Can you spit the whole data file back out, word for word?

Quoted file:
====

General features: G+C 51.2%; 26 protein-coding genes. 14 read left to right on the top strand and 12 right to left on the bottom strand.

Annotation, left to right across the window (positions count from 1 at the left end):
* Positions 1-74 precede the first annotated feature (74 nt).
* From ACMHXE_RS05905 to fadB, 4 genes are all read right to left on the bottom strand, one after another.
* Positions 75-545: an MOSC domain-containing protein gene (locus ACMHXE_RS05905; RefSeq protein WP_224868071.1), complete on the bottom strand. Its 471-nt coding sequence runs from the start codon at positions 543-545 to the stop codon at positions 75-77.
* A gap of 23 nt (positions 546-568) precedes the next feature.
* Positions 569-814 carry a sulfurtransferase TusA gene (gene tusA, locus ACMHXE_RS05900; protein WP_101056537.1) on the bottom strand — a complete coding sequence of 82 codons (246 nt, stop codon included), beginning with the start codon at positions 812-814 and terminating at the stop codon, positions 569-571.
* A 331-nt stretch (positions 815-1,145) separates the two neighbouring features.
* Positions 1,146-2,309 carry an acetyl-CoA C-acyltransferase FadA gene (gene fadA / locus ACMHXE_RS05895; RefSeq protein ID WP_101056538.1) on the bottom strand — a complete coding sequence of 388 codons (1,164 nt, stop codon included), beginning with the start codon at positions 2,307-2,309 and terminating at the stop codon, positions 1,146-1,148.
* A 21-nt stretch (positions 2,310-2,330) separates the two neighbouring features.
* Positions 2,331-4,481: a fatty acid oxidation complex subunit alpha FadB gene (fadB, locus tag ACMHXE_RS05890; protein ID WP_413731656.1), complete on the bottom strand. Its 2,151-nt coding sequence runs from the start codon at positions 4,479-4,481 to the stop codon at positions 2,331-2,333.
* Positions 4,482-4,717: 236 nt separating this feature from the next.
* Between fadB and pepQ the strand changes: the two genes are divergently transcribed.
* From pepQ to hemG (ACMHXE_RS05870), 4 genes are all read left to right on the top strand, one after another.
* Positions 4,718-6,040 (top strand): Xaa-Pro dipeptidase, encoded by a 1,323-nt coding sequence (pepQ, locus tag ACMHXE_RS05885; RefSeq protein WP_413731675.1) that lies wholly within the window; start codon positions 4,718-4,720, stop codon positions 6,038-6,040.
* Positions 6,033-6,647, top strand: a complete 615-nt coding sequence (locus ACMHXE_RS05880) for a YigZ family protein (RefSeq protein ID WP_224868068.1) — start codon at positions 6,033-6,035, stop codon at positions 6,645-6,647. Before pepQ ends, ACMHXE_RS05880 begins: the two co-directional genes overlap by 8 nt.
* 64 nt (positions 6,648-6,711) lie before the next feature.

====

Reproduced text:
General features: G+C 51.2%; 26 protein-coding genes. 14 read left to right on the top strand and 12 right to left on the bottom strand.

Annotation, left to right across the window (positions count from 1 at the left end):
* Positions 1-74 precede the first annotated feature (74 nt).
* From ACMHXE_RS05905 to fadB, 4 genes are all read right to left on the bottom strand, one after another.
* Positions 75-545: an MOSC domain-containing protein gene (locus ACMHXE_RS05905; RefSeq protein WP_224868071.1), complete on the bottom strand. Its 471-nt coding sequence runs from the start codon at positions 543-545 to the stop codon at positions 75-77.
* A gap of 23 nt (positions 546-568) precedes the next feature.
* Positions 569-814 carry a sulfurtransferase TusA gene (gene tusA, locus ACMHXE_RS05900; protein WP_101056537.1) on the bottom strand — a complete coding sequence of 82 codons (246 nt, stop codon included), beginning with the start codon at positions 812-814 and terminating at the stop codon, positions 569-571.
* A 331-nt stretch (positions 815-1,145) separates the two neighbouring features.
* Positions 1,146-2,309 carry an acetyl-CoA C-acyltransferase FadA gene (gene fadA / locus ACMHXE_RS05895; RefSeq protein ID WP_101056538.1) on the bottom strand — a complete coding sequence of 388 codons (1,164 nt, stop codon included), beginning with the start codon at positions 2,307-2,309 and terminating at the stop codon, positions 1,146-1,148.
* A 21-nt stretch (positions 2,310-2,330) separates the two neighbouring features.
* Positions 2,331-4,481: a fatty acid oxidation complex subunit alpha FadB gene (fadB, locus tag ACMHXE_RS05890; protein ID WP_413731656.1), complete on the bottom strand. Its 2,151-nt coding sequence runs from the start codon at positions 4,479-4,481 to the stop codon at positions 2,331-2,333.
* Positions 4,482-4,717: 236 nt separating this feature from the next.
* Between fadB and pepQ the strand changes: the two genes are divergently transcribed.
* From pepQ to hemG (ACMHXE_RS05870), 4 genes are all read left to right on the top strand, one after another.
* Positions 4,718-6,040 (top strand): Xaa-Pro dipeptidase, encoded by a 1,323-nt coding sequence (pepQ, locus tag ACMHXE_RS05885; RefSeq protein WP_413731675.1) that lies wholly within the window; start codon positions 4,718-4,720, stop codon positions 6,038-6,040.
* Positions 6,033-6,647, top strand: a complete 615-nt coding sequence (locus ACMHXE_RS05880) for a YigZ family protein (RefSeq protein ID WP_224868068.1) — start codon at positions 6,033-6,035, stop codon at positions 6,645-6,647. Before pepQ ends, ACMHXE_RS05880 begins: the two co-directional genes overlap by 8 nt.
* 64 nt (positions 6,648-6,711) lie before the next feature.